Did you know that as many as 30 million people in the United States may have diabetes? It’s a serious health epidemic and unfortunately, one where the traditional medical establishment is lagging behind. Today we’ll talk a bit about the causes of diabetes, how it can impact dental health (and vice versa) and why at Blodgett Dental Care, we think it’s important to take a holistic approach to all health issues.
A Holistic Perspective on The Causes Of Diabetes
Let’s forget everything that we’ve been told about diabetes and autoimmunity and try to take a common sense approach towards explaining systemic issues like diabetes, rheumatoid arthritis, and multiple sclerosis. Traditionally, these (and other similar diseases) have been known as “autoimmune disorders”, where the body’s own immune system attacks healthy cells.
Does this make sense? Are our bodies so inefficient that they would literally turn on themselves? In 2001, an acupuncturist wrote a thought-provoking article The Myth of Autoimmune Diseases. It focused on the concept that “LPFs” (lingering pathogenic factors) could be leading to systems of the body being “attacked” by our body’s native immune system. This makes a lot more sense than the body attacking itself– which really makes no sense at all.
Today, there is more evidence supporting the LPF theory of disease. The American Diabetes Association reports on a recent study that found several viruses (coxsackievirus B1, B3, and B6) were associated with an increased risk of developing type 1 diabetes.
The Connection Between Dental Health & Diabetes Causing Pathogens
Clearly, evidence is emerging which shines a light on a more plausible and accurate description of why certain systemic diseases, like diabetes, occur. If we agree that it is possible for infection to lead to disease (which seems obvious), then it would be wise to recognize that the mouth is the only place in the body that is chronically bombarded by pathogenic bacteria that can easily get into the blood stream 24/7/365.
Even the simple act of chewing has been shown to increase exposure of the body to oral bacteria.
This theory is gaining widespread acceptance thanks to research from the National Institute of Health which “recognizes that oral infections, especially periodontitis, may affect the course and pathogenesis of a number of systemic diseases, including diabetes mellitus.” Additionally, Scientific American reported a fascinating article on how bacteria have evolved to enter the body through tissues in the mouth.
Why Does the Concept of “Autoimmunity” Persist?
Why do so many people continue to accept that diabetes and other systemic disorders are autoimmune in nature, when the entire concept of autoimmunity makes no physiological sense? Do we really believe that the body is so poorly designed that it attacks it’s own healthy cells? The presence of a stimulus, such as the LPFs previously mentioned, makes much more sense.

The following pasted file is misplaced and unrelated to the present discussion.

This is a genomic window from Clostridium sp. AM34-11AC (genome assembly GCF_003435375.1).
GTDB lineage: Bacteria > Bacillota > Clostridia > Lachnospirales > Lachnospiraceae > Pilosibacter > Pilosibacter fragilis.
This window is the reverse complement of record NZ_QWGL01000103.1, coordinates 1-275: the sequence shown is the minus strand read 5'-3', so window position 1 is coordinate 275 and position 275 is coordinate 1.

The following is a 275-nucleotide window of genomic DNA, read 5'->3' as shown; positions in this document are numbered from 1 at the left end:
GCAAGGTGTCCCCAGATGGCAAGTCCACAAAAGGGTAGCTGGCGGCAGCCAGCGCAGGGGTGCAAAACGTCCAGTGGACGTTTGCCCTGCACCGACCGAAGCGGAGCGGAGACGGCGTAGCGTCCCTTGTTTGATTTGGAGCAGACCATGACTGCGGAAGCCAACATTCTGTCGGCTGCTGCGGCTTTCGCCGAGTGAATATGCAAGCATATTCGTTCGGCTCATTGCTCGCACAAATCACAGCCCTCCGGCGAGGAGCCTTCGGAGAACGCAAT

Unfortunately, to find a possible answer we must follow the money. Cui bono is Latin for who benefits? And in this case, the answer is Big Pharma, who make A LOT of money on auto-immune medications.
Just last year it was reported that there had been a 50% increase in prescribed autoimmune medications over the past decade. How did this happen? We are spending BILLIONS of dollars to fight against our own bodies’ natural defense system. This makes no sense, considering that our bodies are DESIGNED to have their own self-regulating, health-maintaining systems.
Chronic Infection Increases Risk of Diabetes
So what does diabetes have to do with dental care? As more and more research is pointing towards chronic infection increasing a person’s risk of diabetes, we must begin to think about common forms of chronic infection.
As a holistic dentist in Portland, I can tell you that periodontal disease is one of the most common chronic infections around. By reducing inflammation and infection in the mouth, you’re reducing your risk of diabetes.
When It Comes to Diabetes, Good Dental Health is a 2-Way Street
Treating and preventing periodontal disease (a chronic infection) reduces your risk of diabetes, but if you already have diabetes, reducing infection can actually improve your health! It’s like a positive feedback loop. The more care you take to maintain the health of your gums, the better your overall health will be!
What Should You Do?
If you’ve been diagnosed with diabetes, have a family history of the disease, or simply want to take control of your oral health, the best thing you can do is make an appointment with me, Dr. Kelly Blodgett.
When we meet, we’ll discuss your overall health, your health goals, and how we can work together to optimize your dental health, and your overall wellness. There’s no time like the present!
Photo via Visualhunt
Dr. Blodgett completed his pre-doctoral sciences at Portland State University and graduated from the Oregon Health Science University School of Dentistry in 1999. As a modern pioneer in progressive dental care, Dr. Blodgett has become a leader in minimally-invasive dentistry, dental lasers, computerized dental technology, and holistic care. He is widely recognized for the innovative care he provides and is dedicated to helping his patients optimize their whole body health.